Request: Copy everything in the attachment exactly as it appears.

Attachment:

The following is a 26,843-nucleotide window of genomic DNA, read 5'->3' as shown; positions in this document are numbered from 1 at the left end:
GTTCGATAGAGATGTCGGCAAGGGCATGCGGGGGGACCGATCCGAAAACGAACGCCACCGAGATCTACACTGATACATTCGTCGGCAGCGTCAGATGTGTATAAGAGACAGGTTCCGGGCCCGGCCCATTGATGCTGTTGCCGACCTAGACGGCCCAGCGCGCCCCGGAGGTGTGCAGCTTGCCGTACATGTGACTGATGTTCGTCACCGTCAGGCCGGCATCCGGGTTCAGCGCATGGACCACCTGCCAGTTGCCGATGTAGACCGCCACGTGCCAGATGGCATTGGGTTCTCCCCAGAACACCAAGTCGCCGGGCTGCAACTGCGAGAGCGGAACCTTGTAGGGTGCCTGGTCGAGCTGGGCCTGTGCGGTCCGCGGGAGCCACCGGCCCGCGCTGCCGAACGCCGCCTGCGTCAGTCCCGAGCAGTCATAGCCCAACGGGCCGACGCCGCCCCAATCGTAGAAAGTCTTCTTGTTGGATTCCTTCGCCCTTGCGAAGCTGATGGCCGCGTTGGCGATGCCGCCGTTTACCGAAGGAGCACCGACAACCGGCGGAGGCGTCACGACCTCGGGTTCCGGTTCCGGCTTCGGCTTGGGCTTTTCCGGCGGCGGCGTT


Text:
The following is a 26,843-nucleotide window of genomic DNA, read 5'->3' as shown; positions in this document are numbered from 1 at the left end:
GTTCGATAGAGATGTCGGCAAGGGCATGCGGGGGGACCGATCCGAAAACGAACGCCACCGAGATCTACACTGATACATTCGTCGGCAGCGTCAGATGTGTATAAGAGACAGGTTCCGGGCCCGGCCCATTGATGCTGTTGCCGACCTAGACGGCCCAGCGCGCCCCGGAGGTGTGCAGCTTGCCGTACATGTGACTGATGTTCGTCACCGTCAGGCCGGCATCCGGGTTCAGCGCATGGACCACCTGCCAGTTGCCGATGTAGACCGCCACGTGCCAGATGGCATTGGGTTCTCCCCAGAACACCAAGTCGCCGGGCTGCAACTGCGAGAGCGGAACCTTGTAGGGTGCCTGGTCGAGCTGGGCCTGTGCGGTCCGCGGGAGCCACCGGCCCGCGCTGCCGAACGCCGCCTGCGTCAGTCCCGAGCAGTCATAGCCCAACGGGCCGACGCCGCCCCAATCGTAGAAAGTCTTCTTGTTGGATTCCTTCGCCCTTGCGAAGCTGATGGCCGCGTTGGCGATGCCGCCGTTTACCGAAGGAGCACCGACAACCGGCGGAGGCGTCACGACCTCGGGTTCCGGTTCCGGCTTCGGCTTGGGCTTTTCCGGCGGCGGCGTT